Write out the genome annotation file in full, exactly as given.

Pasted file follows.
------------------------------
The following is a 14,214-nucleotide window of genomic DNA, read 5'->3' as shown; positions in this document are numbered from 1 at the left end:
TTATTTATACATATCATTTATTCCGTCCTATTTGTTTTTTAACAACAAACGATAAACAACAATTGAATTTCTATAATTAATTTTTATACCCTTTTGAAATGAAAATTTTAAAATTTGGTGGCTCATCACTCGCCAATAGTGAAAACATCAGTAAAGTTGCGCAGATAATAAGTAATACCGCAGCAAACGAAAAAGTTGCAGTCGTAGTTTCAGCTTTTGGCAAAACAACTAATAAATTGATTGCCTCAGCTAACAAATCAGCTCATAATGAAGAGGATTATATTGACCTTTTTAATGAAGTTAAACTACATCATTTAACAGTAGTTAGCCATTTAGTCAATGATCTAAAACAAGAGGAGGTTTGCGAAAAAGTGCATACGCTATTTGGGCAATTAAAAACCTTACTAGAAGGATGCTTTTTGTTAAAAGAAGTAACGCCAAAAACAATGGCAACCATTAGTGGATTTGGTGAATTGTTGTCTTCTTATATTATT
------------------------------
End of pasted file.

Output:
The following is a 14,214-nucleotide window of genomic DNA, read 5'->3' as shown; positions in this document are numbered from 1 at the left end:
TTATTTATACATATCATTTATTCCGTCCTATTTGTTTTTTAACAACAAACGATAAACAACAATTGAATTTCTATAATTAATTTTTATACCCTTTTGAAATGAAAATTTTAAAATTTGGTGGCTCATCACTCGCCAATAGTGAAAACATCAGTAAAGTTGCGCAGATAATAAGTAATACCGCAGCAAACGAAAAAGTTGCAGTCGTAGTTTCAGCTTTTGGCAAAACAACTAATAAATTGATTGCCTCAGCTAACAAATCAGCTCATAATGAAGAGGATTATATTGACCTTTTTAATGAAGTTAAACTACATCATTTAACAGTAGTTAGCCATTTAGTCAATGATCTAAAACAAGAGGAGGTTTGCGAAAAAGTGCATACGCTATTTGGGCAATTAAAAACCTTACTAGAAGGATGCTTTTTGTTAAAAGAAGTAACGCCAAAAACAATGGCAACCATTAGTGGATTTGGTGAATTGTTGTCTTCTTATATTATT